It’s also been a year where it’s tougher to get the nighttime reading in, especially since they all want to listen to every book. I work one night a week. John is out late one night a week for Scouts. During basketball season there are night practices. During swim season there are swim meets. On the weekends we might choose to watch a movie instead of doing the nighttime reading. So it often is the case that we are reading maybe 4 nights out of 7. That’s ok but I might have to think about how we can change our routine to get more reading in. I’m thinking of having our nighttime reading be the same book as our lunchtime reading (something else that doesn’t happen daily).

Our two best reading experiences of the year were both through audiobooks. We spent months in the world of E.D. Baker, totally loving the princesses and dragons and princes we met there. We then spent the fall in Suzanne Collins’ Underland with Gregor the Overlander. Both were the best of a bookish family life: shared immersion in another world.

What’s next in 2015? The boys and I are currently reading Redwall (John and I for the second time, David for the first). Ruth and I are continuing to enjoy Beverly Cleary’s Ramona series. And I have the first in the Sisters Grimm series on audiobook for listening the next time we go somewhere.

Stop by Hope is the Word for the first Read Aloud Thursday of 2015. Lots of reading lists today! Sure to be something that you can enjoy in the coming year.


2014 in Books

So, last year I made some bookish resolutions. And, as with most New Year’s Resolutions, I failed. I was going to read more, read more classics from the Well-Educated Mind list, read off my shelves/TBR list and blog more about what I read. As far as numbers I read about the same number of books (71). I forgot the classics resolution somewhere around Jan 7th and I still have shelves piled high with “someday” books and a TBR list that just keeps getting longer. And I blogged way less than I had in past years. So in some concrete ways, it was year of failure.

Ah well, it was fun trying. A year of reading is never really a failure, which is maybe why it’s my favorite pursuit. I always find it near impossible to name my favorite book of the year or the best book I read. Instead here are a few reflections on my year in books. If you’re interested the full list is here.

The Year of the Short Story

I have frequently stated that I’m not a fan of short stories. I appreciate the skill and craft, but I just like longer format fiction. This apparently was the year I decided to challenge that self-stated belief.

In all I read five collections of short stories this year:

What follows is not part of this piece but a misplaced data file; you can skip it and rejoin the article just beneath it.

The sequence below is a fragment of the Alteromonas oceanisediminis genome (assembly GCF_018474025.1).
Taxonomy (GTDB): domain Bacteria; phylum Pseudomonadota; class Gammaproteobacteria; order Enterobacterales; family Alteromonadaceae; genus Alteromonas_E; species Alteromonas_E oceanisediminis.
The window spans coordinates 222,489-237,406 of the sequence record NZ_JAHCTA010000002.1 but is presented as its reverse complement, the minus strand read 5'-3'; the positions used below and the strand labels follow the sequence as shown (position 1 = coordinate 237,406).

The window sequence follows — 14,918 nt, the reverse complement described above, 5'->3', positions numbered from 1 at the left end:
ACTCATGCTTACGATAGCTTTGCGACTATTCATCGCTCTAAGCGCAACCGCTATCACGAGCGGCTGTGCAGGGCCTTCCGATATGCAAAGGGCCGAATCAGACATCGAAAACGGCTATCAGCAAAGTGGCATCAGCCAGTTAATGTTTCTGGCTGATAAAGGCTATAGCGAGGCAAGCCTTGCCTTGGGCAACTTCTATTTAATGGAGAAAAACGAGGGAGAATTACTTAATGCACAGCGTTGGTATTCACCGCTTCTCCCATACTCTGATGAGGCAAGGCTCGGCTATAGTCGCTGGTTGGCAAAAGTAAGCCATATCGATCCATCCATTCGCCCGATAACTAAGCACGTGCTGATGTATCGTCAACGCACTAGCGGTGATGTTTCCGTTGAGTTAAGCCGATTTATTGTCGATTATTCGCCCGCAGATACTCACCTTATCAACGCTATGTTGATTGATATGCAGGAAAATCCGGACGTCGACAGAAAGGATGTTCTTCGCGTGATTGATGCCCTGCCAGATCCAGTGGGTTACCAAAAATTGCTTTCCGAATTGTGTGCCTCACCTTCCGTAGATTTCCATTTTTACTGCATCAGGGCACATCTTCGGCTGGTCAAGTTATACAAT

Dear Life by Alice Munro
Bark by Lorrie Moore
Acts of God by Ellen Gilchrist
Selected Short Stories by William Faulkner
Stone Mattress by Margaret Atwood

I still think I prefer the longer form of a novel but I did learn to enjoy the short story more. I have several collections on my shelf  or TBR list to read in the coming year: Lovely, Dark, Deep by Joyce Carol Oates, The Assassination of Margaret Thatcher by Hilary Mantel and The UnAmericans by Molly Antopol.

The Best 34 hours I Spent

Alternate title: That’s one way to get to the classics.
Other Alternate title: Best serendipity reading

Early in the year I read Donna Tartt’s The Goldfinch. Somewhere in reading about it, I saw several references to David Copperfield. I love Dickens but had never read David Copperfield. I thought about reading it but it was the summer and I had a stack of books I needed to read in preparation for John’s 6th grade year. So I decided to listen to the audiobook. Twenty-seven CD’s and 34-some hours later and I was still loving Dicken’s creation.

I also read (and enjoyed) three other classics for the first time:  Frankenstein by Mary Shelley, The Strange Case of Dr. Jekyll and Mr. Hyde by Robert Louis Stevenson and War of the Worlds by H. G. Wells.

Truth is Better than Fiction (This Year, at least)

This year, the books that stood out for me the most were both non-fiction books. First, Lawrence Wright’s mind-blowing Going Clear: Scientology, Hollywood, and the Prison of Belief. If you were around me when I was reading this book, I apologize. I probably bored you with long experts or stories. It was that good. Crazy and spooky. But really, really good.

I also probably bored a lot of people with spy stories from my other great non-fiction read of the year: Ben MacIntyre’s A Spy Among Friends: Kim Philby and the Great Betrayal. Spies and Scientologists both make for fascinating reading.

You Can Never Go Wrong Writing about Books

Nick Hornby’s Ten years in the Tub: A Decade Soaking in Great Books is a collection of columns he wrote for The Believer magazine. The columns are a celebration of reading and books and especially of a particular kind of reading: reading for whimsy, reading for joy, reading what you want because you want it and because you like it. It would made a wonderful gift for anyone who loves books and reading.



And the one that negates that whole “no best book of the year thing”: 

Ok, I know I said I have a hard time picking my favorite book or best book of the year. But Adam Johnson’s The Orphan Master’s Son was just so good that I’d have to say it would win. If there was a winner. I said it all in my earlier review so I’ll just point you back there.  And say that at the end of the year it still stands out as the top of the top for this year.